This a man’s world: When James Brown and his partner Betty Jean Newsome wrote the lyrics and performed the song back in 1966, they certainly didn’t have in mind rape culture and internalized misogyny.
We Greeks have as a recent example the case of Danae, a young girl who, on a casual Friday night, was walking home followed by a man with his penis in public display.
Thanks to media reports and a video of the security camera in her home, the perpetrator was found almost immediately and many rushed to comment that he is such a good looking, hardworking and educated young man.
And here we find the first misconception of society that rapists are the less educated, the bad boys, the “street dudes”. You didn’t learn this from me, but rapists don’t come in a specific cut and size like t-shirts. He can be the guy with the five master degrees and the thesis on sustainable development, the one who loves dogs and the one who post cute selfies with his 3-year-old nephew. It would be much easier for all of us to associate rape with a particular cultural background or historical event, or a particular external appearance, but it’s unfortunately related to upbringing, role models, and a deep-rooted patriarchal culture.
Also, many, – please allow me to call them “joke lawyers”-, rushed to comment that Danae should have been raped by the perpetrator and then, with his DNA inside of her, report him to the police. And of course, if that happened, then the same people would claim that she is a strong, grown up woman that could have easily prevented the sexual assault from happening, in other words she was up for it.
Now, speaking not only as a woman but also as a lawyer, I notice the big hole of our legal system holding accountable only the rapist, the impostor, the murderer and not the potential rapist, the potential impostor, the potential murderer. We need Internet polls to conclude if the majority wants punishment despite the statute of limitations, instead of listening to the social reality itself.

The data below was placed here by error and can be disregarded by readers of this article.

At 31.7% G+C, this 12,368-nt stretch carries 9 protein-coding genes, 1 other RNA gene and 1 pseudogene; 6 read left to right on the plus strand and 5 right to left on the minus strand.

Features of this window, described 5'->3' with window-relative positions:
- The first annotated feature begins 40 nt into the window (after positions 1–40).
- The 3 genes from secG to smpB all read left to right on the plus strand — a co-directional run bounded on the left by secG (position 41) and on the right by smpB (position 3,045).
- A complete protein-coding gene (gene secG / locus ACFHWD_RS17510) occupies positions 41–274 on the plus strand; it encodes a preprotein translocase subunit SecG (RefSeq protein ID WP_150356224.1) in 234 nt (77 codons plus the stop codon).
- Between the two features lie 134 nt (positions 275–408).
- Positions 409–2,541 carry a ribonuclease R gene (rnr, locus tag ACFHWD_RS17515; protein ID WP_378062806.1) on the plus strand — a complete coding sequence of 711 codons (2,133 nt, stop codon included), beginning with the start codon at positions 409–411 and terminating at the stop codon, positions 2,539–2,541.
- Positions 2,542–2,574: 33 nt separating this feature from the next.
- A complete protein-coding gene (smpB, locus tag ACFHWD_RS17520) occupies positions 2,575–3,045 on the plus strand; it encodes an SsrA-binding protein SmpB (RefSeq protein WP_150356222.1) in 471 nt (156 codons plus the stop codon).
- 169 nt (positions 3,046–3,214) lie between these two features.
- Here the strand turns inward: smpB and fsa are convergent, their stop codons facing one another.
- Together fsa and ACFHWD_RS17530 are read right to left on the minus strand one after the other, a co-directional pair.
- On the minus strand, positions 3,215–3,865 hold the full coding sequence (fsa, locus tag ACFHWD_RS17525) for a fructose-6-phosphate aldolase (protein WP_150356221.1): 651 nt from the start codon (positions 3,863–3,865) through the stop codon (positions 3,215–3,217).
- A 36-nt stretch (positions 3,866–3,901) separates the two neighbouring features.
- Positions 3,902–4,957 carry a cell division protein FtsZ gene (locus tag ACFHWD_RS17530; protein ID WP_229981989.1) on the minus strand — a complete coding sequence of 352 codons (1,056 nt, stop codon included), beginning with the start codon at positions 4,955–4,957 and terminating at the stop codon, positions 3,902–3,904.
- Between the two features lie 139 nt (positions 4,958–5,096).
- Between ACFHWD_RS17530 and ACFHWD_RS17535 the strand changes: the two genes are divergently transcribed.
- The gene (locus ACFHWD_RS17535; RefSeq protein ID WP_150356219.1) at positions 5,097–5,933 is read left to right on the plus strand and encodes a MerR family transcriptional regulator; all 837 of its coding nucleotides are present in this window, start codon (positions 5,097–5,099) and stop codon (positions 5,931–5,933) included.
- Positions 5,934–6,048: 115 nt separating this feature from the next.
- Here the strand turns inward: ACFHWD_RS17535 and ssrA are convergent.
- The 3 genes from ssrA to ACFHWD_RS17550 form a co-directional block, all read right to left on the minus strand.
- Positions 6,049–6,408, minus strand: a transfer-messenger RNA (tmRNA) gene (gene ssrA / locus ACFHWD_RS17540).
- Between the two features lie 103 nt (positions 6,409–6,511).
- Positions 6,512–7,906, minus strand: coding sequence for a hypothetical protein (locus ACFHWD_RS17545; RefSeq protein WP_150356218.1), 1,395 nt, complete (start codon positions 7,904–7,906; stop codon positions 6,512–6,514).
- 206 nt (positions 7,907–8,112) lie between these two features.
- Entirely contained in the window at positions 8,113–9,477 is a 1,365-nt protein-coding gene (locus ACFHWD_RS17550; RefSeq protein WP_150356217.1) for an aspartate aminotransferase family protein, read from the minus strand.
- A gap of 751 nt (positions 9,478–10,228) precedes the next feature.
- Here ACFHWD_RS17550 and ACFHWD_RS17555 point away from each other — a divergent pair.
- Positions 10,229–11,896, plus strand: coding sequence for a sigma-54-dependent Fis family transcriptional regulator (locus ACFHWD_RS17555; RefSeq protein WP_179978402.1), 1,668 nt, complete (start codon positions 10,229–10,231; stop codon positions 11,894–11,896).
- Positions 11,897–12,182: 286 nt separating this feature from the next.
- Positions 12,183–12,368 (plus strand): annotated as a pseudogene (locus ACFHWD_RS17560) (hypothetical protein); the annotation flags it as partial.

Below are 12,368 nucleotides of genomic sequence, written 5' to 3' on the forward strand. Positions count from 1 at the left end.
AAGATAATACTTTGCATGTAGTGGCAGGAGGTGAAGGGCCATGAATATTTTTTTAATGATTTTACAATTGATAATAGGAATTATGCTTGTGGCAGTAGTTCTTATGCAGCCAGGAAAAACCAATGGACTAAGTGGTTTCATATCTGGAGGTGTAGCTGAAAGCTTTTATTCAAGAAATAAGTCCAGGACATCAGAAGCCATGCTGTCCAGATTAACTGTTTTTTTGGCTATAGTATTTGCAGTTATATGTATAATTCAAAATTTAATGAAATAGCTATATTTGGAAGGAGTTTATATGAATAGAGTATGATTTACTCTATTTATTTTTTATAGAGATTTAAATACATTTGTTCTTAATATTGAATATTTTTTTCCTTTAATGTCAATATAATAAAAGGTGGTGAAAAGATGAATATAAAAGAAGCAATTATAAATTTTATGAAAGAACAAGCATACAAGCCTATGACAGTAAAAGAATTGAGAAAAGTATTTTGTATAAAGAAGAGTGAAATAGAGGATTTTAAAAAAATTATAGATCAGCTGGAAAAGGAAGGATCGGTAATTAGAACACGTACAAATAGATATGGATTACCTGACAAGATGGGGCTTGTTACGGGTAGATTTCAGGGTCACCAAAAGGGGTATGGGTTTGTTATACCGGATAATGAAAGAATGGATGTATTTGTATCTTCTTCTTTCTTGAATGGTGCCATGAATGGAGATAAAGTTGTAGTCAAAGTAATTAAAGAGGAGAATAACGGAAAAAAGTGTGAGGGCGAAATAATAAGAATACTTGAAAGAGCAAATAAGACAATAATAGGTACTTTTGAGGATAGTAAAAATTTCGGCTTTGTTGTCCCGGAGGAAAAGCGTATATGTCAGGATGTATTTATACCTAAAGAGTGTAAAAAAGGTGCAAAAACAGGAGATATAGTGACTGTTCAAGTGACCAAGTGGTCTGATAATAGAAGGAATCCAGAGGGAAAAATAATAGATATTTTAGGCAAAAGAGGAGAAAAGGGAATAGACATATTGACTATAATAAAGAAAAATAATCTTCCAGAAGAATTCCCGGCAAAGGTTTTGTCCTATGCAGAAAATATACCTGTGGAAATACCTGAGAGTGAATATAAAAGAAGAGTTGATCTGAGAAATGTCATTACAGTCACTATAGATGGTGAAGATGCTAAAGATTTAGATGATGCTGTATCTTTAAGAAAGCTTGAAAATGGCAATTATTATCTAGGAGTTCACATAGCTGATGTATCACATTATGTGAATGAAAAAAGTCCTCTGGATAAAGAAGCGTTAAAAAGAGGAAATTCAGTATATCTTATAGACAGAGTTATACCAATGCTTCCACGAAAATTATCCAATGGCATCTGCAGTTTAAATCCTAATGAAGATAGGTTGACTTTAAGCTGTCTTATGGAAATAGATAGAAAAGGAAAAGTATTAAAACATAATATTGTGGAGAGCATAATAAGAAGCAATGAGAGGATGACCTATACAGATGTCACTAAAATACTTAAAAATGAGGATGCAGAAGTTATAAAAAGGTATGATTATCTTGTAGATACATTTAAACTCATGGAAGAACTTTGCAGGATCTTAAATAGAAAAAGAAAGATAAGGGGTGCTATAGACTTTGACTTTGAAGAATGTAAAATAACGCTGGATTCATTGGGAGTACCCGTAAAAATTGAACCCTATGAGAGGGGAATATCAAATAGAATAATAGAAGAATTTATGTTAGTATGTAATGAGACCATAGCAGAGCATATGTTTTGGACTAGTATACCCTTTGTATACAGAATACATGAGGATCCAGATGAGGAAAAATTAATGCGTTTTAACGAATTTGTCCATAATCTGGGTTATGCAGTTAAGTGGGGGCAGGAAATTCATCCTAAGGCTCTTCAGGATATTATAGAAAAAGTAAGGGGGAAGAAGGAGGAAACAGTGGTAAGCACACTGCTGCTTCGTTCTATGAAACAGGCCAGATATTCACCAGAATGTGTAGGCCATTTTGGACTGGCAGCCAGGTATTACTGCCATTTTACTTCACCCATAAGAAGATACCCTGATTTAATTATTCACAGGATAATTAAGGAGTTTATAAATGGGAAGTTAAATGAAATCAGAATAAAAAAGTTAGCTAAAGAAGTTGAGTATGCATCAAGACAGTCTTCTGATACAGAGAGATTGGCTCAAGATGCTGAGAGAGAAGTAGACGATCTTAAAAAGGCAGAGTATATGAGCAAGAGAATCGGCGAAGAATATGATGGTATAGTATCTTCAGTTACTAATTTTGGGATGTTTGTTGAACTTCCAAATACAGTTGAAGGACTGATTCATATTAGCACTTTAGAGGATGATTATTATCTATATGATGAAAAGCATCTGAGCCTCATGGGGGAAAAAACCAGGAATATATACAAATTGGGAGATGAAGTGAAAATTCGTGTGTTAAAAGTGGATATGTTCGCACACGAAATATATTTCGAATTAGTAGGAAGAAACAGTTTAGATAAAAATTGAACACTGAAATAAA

And men don’t seem to be discouraged, but turned on by such toxic -at least- masculine behaviors. According to surveys, in the United Kingdom, 64% of women of all ages have been sexually harassed in public, while the rate rises to 85% between the ages of 18-24. Another international survey shows that 84% of women have been harassed as minors.
Please explain something to me because I fail to understand it despite considering myself smart. Most men say they are shy to approach us, so they reach to us through social media, but still are not ashamed to cat call us on a public, crowded street?
When the woman cuts him off, the response is: “Well, I want to give you a compliment! Don’t start bitching at me”, trying to make her gulity for standing her ground. If the woman decides to ignore him and continue her way, the response is: “Not even a thank you?” Thank you for what? For making me feel uncomfortable? This is not the interpretation of “thank you” in my vocabulary.
And because I don’t wish to go on forever, things are simple. If you are a man and you are reading this article, close your eyes and imagine for a few minutes that your sister or your future daughter is dating someone like you. Now open your eyes. Are you happy with what you saw? If not, then change. You still have time to improve the world in which your daughter will live.